Shark I saw in Jupiter, Florida while diving Photo by Lisa Whitten while diving at Jupiter, Florida

Beyond Shark Week

By Lisa Whitten | August 10, 2013 |
Thursday Review Contributing Writer

You hear it everywhere. All week long. "Shark Week"! Discovery channel is not in my channel line-up or I would have been tuned in. Missing "Shark Week" is not a big deal for me.

Yes, years ago I went to the opening show of "Jaws" and along with everyone else it scared me away from the beaches. I went to the beach, but for years did not get in the water. Fast forward to to the 21st century and my introduction to scuba diving. Of course, I only went diving in the Florida springs. No sharks there.

After a couple of years of being unable to dive I took the next step and became an Advanced Open Water (AOW) diver. My first dive after getting AOW certified I went diving at Epcot in "The Living Seas." This was my first saltwater dive, and my first dive with sharks present. Ok, so it was a somewhat controlled environment. Before the dive we went behind the scenes to learn more about "The Living Seas" and some of the animals they had in the tank. Very interesting.

Since that dive I went on a few ocean dives and have decided that I prefer it over spring diving. I've now dived in Hawaii and several times in Jupiter, Florida. The view is beyond amazing.

In November 2012 my local dive shop offered a course on Shark Awareness by Professional Association of Diving Instructors (PADI) in conjunction with Project AWARE. By that point I was curious about sharks, so I joined the class. Another ocean animal I enjoy seeing are stingrays. They are a closely related to sharks. Neither has bones, only cartilage.

There was also a segment on identifying different species of sharks. Reef sharks, Tigers, Lemon, Nurse, Great White, Hammerhead, Bull, and the list goes on. There are about 500 species. They range from a small (six to seven inches long) all the way up to 40 feet in length.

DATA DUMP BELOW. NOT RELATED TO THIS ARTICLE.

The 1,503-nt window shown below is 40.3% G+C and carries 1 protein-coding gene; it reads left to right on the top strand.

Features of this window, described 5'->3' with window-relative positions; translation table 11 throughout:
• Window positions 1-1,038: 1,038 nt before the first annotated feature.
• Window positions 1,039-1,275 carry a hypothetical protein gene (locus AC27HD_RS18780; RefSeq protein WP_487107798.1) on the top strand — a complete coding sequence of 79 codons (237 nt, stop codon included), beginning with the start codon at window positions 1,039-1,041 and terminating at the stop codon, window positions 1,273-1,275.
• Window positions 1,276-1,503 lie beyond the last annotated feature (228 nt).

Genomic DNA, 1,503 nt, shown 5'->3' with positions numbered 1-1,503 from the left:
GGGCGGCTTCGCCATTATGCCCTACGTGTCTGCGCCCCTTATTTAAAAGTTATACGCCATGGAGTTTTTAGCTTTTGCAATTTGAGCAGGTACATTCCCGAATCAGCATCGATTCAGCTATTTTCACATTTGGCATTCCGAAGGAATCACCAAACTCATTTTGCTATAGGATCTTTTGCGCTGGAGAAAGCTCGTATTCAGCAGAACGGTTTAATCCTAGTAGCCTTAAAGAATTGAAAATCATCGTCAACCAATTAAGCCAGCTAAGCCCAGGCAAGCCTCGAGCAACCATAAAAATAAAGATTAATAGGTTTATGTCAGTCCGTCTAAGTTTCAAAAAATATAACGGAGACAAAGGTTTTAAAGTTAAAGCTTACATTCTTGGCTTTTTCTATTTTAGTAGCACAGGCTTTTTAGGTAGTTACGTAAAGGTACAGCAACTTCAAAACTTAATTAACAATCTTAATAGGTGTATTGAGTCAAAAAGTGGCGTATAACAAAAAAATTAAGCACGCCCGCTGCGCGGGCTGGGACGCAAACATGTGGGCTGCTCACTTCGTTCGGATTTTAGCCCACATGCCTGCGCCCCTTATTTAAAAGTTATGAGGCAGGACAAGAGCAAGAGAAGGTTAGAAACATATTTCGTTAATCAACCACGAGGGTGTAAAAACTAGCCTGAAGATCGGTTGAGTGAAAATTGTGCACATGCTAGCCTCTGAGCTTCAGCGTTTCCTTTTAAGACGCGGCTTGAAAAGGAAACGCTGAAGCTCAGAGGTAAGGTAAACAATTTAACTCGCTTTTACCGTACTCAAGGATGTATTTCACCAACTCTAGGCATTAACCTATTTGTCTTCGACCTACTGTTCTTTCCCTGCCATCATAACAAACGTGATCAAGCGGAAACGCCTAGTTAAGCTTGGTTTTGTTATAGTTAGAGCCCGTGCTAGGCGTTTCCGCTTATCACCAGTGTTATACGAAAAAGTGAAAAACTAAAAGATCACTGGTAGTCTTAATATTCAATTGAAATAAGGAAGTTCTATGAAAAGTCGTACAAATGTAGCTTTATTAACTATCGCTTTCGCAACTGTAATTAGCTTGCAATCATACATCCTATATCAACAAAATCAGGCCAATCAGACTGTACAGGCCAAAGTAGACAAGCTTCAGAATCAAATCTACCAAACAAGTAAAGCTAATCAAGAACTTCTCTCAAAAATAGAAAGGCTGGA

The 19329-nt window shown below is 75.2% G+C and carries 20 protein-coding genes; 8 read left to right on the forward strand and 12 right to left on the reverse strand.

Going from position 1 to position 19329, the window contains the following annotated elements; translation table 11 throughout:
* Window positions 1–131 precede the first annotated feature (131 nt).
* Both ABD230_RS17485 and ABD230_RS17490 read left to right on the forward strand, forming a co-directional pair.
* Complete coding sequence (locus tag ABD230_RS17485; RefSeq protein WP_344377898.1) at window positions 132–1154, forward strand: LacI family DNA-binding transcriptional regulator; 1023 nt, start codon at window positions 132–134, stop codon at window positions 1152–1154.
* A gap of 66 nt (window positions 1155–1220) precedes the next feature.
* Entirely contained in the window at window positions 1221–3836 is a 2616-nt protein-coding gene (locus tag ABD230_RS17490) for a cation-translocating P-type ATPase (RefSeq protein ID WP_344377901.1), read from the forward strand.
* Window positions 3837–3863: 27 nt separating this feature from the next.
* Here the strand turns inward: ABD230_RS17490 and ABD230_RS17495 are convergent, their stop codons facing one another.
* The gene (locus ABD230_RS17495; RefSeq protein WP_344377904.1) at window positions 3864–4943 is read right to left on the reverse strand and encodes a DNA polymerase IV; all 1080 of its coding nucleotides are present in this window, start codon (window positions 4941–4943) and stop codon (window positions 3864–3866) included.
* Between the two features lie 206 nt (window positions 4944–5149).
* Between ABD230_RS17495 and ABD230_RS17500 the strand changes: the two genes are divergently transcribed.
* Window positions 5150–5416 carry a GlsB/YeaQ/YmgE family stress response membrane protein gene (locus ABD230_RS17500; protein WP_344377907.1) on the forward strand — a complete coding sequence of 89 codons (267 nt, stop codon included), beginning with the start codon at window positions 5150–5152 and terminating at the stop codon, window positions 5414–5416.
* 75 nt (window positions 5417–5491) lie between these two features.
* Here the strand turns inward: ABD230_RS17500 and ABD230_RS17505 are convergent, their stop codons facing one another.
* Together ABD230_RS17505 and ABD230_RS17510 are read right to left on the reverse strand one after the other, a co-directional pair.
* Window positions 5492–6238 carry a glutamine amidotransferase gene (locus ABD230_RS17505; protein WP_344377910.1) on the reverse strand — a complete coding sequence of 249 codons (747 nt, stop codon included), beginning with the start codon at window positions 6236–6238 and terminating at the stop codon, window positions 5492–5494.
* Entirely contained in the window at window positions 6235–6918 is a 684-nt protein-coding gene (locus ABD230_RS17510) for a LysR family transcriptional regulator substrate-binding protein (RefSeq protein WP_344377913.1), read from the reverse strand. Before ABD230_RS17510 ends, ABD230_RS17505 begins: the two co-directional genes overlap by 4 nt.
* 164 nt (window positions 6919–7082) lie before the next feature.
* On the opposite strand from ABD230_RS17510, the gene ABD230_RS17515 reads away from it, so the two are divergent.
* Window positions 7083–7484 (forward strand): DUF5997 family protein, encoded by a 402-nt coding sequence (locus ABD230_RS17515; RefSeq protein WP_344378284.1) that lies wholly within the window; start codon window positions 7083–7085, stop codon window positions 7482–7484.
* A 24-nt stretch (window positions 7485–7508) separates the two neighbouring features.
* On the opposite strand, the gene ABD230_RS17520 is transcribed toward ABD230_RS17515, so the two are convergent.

From a diver's point of view we learned about shark behavior. Keep your eye on sharks--they will generally find you boring and leave you alone. Don't get too close to a shark and don't get in the shark's way. Give the shark room to move away from you. They are curious when divers are present in their home. Contrary to popular belief humans are not on a shark's menu and they normally do not attack people. However, there are risks. If you go into a shark's territory then you have to follow their house rules. Even then, shark attacks are rare, and an even smaller percentage of those incidents are fatal.

Some shark species can take up to 20 years to reach maturity and breed only every two to three years. Humans are overfishing sharks: at the time I took that class The International Union for the Conservation of Nature (IUCN) listed 30% of sharks in the threatened or near threatened categories. Sharks are being caught, in some places illegally, for their fins for exotic fin soup. Sharks are often finned and then tossed back into the ocean alive, only to die later. Sharks are disappearing from our oceans before they have a chance to re-populate.

With no known natural predator (other than man) sharks maintain the balance in the ocean. Sharks protect the vegetation from over-feeding by feeding on the species that consume the vegetation. They also clean up the ocean by removal of the injured and diseased. They do not clean up after us humans and can be harmed or die from our trash we leave behind. They can get caught in plastic bags, old nets and other discarded items. Dive groups will organize and have clean up dives to pick up trash others have left behind.

I am looking forward to my next dive and hoping to see sharks as well as eels, Goliath Groupers, sting rays, and turtles. Diving is hard work just to get in the water but the dive is relaxing and well worth the effort. It is a whole other world down there!